[36:47] Jaime Primak Sullivan: OK, Sarah, I hope this doesn’t come across as passive aggressive, but as your elder — truly, as someone who is, you know, in my 40s now and my children are elementary and middle-school age — I remember this stage. I remember having friends who didn’t have children when I was having Olivia, and then literally in like a fart’s wind, Max, and feeling like they didn’t look to me anymore to like, hang out and do things with because they were dating, they were whatever, and I was pregnant or nursing or dealing with mastitis or things that were foreign to them. They kind of like couldn’t get it. And if you think about it, Sarah, the truth is every stage of our life, we run into these kind of what I call healthy, normal, natural resolutions of friendships. You’re looking at it as something that feels dramatic. And the truth is, it’s actually very natural. You know, we just talked a few minutes ago in the podcast about letting friendships phase out natural, the natural phase out, this is one of those times. That you should do is feel blessed about the phase and stage your life is in, and look at your sweet friend and understand she’s not there yet. And the things that she needs to do to find the things that you have, if that’s what she wants, like a husband and all of that, she needs to be going out, she needs to be on dating apps. She needs to have, you know, the new boyfriend of the week.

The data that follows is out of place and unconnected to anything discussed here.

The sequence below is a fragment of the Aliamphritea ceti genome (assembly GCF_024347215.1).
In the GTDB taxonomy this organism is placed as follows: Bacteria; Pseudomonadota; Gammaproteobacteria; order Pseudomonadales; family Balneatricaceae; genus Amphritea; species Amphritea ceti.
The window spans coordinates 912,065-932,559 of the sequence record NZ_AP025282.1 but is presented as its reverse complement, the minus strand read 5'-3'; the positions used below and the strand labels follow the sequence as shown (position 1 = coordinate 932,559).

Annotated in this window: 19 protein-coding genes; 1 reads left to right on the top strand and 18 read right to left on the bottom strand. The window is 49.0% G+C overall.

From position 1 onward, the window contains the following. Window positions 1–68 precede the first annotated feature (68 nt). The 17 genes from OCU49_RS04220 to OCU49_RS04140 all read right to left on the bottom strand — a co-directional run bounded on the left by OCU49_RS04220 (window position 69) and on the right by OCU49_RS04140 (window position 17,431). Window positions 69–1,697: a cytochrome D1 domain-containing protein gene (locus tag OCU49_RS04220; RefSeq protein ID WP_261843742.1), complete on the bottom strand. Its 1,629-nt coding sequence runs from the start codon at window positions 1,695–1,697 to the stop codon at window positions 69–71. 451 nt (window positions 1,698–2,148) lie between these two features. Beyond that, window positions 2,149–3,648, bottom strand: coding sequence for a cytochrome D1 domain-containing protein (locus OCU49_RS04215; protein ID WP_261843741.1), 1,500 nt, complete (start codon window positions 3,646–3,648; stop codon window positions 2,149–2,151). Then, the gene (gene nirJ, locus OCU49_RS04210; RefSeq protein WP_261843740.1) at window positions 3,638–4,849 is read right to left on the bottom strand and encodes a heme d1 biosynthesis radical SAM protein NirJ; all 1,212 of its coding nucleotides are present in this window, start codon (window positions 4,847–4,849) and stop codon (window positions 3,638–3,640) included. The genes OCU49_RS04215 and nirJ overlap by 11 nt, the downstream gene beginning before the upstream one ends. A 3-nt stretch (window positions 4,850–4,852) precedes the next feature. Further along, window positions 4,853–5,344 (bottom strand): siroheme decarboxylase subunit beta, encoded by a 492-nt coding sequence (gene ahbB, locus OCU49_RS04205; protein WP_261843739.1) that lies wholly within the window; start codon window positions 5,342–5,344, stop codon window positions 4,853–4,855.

[38:24] Jaime Primak Sullivan: She needs to be doing all of those things. And it is OK that that is not where your life is right now. And I don’t think you should close the door on her. If she has value and adds to your life, then you should just re-configure the friendship and change your expectation. She can’t be your day-to-day friend anymore, and that’s OK. Let her be your fun single friend. Look to her when you need that one get-away, that one night out. I’m going to call so-and-so because she’s single and so much fun and I can get out and have, you know, a night that we used to have. And look fondly at it. Don’t look at it like she’s rejecting where you are. Just look at it as like it’s naturally the time for you guys to grow apart. It doesn’t have to be dramatic or unhealthy. Listen, she’s not going to be the friend who gets it all the time about the new baby and understands what you need. You know, motherhood is a thing that until you’ve experienced it, you cannot understand it. It’s why our parents say things to us all the time, like, you’ll understand one day when you’re a mother. Same thing. She’s not going to get it. And she’s not expected to let her live and be happy in the phase of her life that she lives, compartmentalize her as your fun single friend, until she is married and is starting a family, then you’ll be in a different phase and your children will be older and she’ll look to you like the older, more experienced friend. And you know what you’ll be thinking? Fuck you. I don’t want to talk about your leaky tits and your fucking baby that won’t sleep! Oh, she rolled over? Big fucking deal! My kids are in fourth and fifth and sixth grade and we’re dealing with training bras and fucking pubic hair. So, like, guess what? I don’t care that you accidentally spilled your breast milk. I’m so far away from that stage of my life that, like, yeah, I want to talk about it once in a blue moon. But no, I don’t want to be the friend you call every single day trying to figure out how to sleep train your newborn, because I’m not there anymore. And that is the beautiful thing about being friends in stages. Let it happen naturally and it’s awesome.